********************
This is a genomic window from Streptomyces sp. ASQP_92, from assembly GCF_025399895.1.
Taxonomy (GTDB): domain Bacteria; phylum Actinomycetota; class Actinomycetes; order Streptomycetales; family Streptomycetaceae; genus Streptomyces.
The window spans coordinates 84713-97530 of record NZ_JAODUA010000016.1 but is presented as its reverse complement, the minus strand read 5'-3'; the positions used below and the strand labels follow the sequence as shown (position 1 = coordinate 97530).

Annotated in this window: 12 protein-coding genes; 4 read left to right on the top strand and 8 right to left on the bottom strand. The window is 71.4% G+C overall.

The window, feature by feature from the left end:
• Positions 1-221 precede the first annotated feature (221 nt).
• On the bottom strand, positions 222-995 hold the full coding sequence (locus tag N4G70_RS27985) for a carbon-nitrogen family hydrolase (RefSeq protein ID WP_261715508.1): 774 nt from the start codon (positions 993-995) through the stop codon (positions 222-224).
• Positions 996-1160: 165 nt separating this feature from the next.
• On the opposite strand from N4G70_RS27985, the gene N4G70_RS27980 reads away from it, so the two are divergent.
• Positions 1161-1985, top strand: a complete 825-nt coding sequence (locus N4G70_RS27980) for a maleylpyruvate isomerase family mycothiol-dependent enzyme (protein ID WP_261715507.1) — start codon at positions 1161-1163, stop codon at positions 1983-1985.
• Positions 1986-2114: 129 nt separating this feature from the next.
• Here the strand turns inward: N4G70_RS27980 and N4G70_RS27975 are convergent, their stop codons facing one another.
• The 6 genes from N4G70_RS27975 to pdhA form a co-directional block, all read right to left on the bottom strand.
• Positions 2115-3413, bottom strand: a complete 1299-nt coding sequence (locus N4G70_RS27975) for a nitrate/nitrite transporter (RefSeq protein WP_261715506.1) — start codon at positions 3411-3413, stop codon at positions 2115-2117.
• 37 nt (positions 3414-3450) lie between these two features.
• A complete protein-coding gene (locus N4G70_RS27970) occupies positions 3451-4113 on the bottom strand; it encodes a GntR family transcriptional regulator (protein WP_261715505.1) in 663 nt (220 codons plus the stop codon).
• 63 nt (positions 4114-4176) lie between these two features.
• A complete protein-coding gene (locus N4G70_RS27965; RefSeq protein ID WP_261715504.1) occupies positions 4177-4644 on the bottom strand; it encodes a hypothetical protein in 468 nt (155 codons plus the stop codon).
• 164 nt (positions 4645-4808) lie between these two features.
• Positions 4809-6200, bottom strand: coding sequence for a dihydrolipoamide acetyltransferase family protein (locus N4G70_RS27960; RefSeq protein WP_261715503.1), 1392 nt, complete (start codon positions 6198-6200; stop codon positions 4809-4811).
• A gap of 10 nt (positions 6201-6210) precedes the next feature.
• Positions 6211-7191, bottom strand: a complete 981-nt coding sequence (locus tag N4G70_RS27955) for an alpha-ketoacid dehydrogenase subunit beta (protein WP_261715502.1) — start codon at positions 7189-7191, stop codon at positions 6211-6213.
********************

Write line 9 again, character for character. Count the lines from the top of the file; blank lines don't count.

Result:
• On the opposite strand from N4G70_RS27985, the gene N4G70_RS27980 reads away from it, so the two are divergent.